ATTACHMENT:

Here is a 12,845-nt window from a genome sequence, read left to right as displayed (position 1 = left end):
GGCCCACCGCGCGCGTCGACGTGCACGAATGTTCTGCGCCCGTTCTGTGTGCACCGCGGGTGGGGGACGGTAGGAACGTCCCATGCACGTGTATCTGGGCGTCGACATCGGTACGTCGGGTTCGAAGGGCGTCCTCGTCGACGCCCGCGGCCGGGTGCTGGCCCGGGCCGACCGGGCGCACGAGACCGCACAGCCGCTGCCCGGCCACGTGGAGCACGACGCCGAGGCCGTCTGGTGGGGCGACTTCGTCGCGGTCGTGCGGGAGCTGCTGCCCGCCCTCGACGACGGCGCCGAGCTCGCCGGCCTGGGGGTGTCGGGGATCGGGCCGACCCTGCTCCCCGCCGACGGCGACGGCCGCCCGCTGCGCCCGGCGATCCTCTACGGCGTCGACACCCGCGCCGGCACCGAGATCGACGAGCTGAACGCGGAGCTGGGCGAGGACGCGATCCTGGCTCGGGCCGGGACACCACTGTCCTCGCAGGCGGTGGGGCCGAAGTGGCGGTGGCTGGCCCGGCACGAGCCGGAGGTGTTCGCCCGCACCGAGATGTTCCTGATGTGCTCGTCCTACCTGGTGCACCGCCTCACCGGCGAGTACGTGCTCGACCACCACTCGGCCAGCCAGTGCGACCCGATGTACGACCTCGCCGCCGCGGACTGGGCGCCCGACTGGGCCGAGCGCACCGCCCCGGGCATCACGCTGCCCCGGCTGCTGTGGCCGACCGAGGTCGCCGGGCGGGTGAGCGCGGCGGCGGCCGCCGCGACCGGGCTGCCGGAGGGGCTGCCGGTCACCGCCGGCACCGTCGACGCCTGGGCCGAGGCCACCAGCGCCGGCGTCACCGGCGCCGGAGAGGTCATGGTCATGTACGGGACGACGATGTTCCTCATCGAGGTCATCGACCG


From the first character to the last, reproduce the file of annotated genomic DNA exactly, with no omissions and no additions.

Here is a 12,845-nt window from a genome sequence, read left to right as displayed (position 1 = left end):
GGCCCACCGCGCGCGTCGACGTGCACGAATGTTCTGCGCCCGTTCTGTGTGCACCGCGGGTGGGGGACGGTAGGAACGTCCCATGCACGTGTATCTGGGCGTCGACATCGGTACGTCGGGTTCGAAGGGCGTCCTCGTCGACGCCCGCGGCCGGGTGCTGGCCCGGGCCGACCGGGCGCACGAGACCGCACAGCCGCTGCCCGGCCACGTGGAGCACGACGCCGAGGCCGTCTGGTGGGGCGACTTCGTCGCGGTCGTGCGGGAGCTGCTGCCCGCCCTCGACGACGGCGCCGAGCTCGCCGGCCTGGGGGTGTCGGGGATCGGGCCGACCCTGCTCCCCGCCGACGGCGACGGCCGCCCGCTGCGCCCGGCGATCCTCTACGGCGTCGACACCCGCGCCGGCACCGAGATCGACGAGCTGAACGCGGAGCTGGGCGAGGACGCGATCCTGGCTCGGGCCGGGACACCACTGTCCTCGCAGGCGGTGGGGCCGAAGTGGCGGTGGCTGGCCCGGCACGAGCCGGAGGTGTTCGCCCGCACCGAGATGTTCCTGATGTGCTCGTCCTACCTGGTGCACCGCCTCACCGGCGAGTACGTGCTCGACCACCACTCGGCCAGCCAGTGCGACCCGATGTACGACCTCGCCGCCGCGGACTGGGCGCCCGACTGGGCCGAGCGCACCGCCCCGGGCATCACGCTGCCCCGGCTGCTGTGGCCGACCGAGGTCGCCGGGCGGGTGAGCGCGGCGGCGGCCGCCGCGACCGGGCTGCCGGAGGGGCTGCCGGTCACCGCCGGCACCGTCGACGCCTGGGCCGAGGCCACCAGCGCCGGCGTCACCGGCGCCGGAGAGGTCATGGTCATGTACGGGACGACGATGTTCCTCATCGAGGTCATCGACCG